A credit derivative is a financial product the value of which is determined by the creditworthiness of a third party that takes over a credit risk. These credit derivatives have become particularly popular with banks allowing them to reduce credit risk and to use their capital more efficiently. Party autonomy is supreme since it is a nothing but a private contract. There is, however, technically no sale proper even though terms like ‘protection buyer’ and ‘protection seller’ are now commonly used and the buyer pays a price for this facility. The most current types are “credit default swaps”, “total return swaps”, “credit spread options” and “credit linked notes.”

Conclusion
Derivatives are important instruments for parties (particularly banks) to protect against their market or position risk exposure in a relatively cheap and easy manner. Market or position risk is the risk associated with uncertain market movements and is becoming more and more important in the context of the modern financially troubled times. This is the essence of hedging. In these cases, there will be added credit risk and settlement risk, as the hedge assumes that the other party will perform on the future date. Credit or counterparty risk is the risk of non-performance by the other party of their terms of the contract. It can be said that market risk is exchanged for credit risk.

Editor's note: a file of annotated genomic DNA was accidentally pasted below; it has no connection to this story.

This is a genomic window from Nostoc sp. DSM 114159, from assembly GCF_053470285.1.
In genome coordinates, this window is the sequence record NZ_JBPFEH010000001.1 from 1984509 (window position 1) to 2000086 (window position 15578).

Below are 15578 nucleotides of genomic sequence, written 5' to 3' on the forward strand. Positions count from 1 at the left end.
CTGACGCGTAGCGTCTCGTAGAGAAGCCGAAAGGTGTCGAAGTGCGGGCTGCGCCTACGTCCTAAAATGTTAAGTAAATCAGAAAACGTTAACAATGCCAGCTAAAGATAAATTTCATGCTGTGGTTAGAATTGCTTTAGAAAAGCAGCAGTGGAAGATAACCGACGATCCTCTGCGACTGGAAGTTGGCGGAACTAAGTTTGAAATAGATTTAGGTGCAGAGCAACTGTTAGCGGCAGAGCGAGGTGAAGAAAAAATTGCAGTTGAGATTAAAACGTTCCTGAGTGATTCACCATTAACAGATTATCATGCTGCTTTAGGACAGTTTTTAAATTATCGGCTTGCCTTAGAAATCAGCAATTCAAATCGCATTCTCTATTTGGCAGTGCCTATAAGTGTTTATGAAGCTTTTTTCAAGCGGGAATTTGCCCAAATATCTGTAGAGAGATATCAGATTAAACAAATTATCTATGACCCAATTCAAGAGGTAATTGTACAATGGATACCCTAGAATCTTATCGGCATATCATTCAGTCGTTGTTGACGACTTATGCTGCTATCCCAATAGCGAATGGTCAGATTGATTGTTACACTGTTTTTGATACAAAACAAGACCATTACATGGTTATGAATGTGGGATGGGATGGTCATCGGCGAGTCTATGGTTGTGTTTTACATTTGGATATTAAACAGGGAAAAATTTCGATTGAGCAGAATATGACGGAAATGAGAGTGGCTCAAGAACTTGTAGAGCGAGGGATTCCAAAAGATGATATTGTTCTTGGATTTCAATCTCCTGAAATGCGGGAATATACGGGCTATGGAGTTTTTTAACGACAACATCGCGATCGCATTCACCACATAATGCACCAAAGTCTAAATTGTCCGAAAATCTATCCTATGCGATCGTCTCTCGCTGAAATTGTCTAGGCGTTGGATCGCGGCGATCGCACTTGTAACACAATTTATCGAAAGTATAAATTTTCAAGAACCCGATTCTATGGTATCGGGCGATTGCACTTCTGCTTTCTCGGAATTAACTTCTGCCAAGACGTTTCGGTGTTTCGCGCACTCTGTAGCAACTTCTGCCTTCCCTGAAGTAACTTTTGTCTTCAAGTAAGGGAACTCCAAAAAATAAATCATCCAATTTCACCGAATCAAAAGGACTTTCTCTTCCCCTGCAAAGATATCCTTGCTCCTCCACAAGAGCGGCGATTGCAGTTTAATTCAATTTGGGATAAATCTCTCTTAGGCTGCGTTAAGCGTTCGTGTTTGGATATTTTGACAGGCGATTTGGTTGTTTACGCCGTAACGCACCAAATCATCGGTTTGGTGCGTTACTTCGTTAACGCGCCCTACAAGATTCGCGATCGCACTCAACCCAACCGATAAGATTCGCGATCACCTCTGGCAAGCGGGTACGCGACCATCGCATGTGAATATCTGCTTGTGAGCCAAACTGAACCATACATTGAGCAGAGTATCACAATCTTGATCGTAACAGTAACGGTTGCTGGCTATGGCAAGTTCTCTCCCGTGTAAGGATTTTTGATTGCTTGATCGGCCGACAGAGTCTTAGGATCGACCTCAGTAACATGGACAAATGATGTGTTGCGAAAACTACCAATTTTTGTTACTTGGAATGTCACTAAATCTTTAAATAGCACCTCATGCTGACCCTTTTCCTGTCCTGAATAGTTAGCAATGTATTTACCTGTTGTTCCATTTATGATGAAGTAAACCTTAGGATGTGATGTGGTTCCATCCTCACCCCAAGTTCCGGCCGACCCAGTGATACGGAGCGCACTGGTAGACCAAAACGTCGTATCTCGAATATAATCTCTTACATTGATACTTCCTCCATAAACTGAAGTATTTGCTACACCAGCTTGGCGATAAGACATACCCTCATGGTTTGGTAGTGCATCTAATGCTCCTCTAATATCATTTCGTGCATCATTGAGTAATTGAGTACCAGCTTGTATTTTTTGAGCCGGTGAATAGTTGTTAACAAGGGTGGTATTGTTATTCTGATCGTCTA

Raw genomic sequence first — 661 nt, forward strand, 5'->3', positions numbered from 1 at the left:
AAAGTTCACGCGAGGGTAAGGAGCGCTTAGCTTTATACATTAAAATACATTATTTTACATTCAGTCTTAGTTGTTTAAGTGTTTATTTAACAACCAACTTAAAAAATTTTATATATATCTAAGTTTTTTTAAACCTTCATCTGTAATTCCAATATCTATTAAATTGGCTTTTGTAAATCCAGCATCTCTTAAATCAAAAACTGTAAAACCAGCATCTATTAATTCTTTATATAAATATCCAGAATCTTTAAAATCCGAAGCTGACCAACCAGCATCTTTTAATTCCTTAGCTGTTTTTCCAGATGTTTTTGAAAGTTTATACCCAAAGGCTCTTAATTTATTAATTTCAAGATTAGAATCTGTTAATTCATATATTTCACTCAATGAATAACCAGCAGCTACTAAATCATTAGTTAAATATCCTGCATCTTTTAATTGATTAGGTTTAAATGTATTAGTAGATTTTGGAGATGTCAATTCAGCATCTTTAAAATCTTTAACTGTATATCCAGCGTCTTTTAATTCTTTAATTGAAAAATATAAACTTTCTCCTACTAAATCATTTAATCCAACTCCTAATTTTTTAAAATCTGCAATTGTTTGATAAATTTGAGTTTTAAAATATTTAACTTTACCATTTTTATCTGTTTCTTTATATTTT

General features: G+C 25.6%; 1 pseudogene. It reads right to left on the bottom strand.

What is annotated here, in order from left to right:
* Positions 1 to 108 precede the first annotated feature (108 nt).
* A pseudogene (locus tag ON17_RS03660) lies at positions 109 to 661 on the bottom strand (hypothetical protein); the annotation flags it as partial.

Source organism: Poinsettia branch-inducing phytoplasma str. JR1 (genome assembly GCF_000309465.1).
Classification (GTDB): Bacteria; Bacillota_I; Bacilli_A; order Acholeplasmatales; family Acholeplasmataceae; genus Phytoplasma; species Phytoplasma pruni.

By choosing an alternative cash flow under a swap, an uncertain floating rate cash flow may be exchanged for a fixed rate cash flow. In this way, risk on either the asset or liability side of a balance sheet may be reduced through swaps, but it could also be increased by going from fixed to floating. Again, it increases credit risk.

Authors contact info - articles The  author can be reached at: mini.anshuman@legalserviceindia.com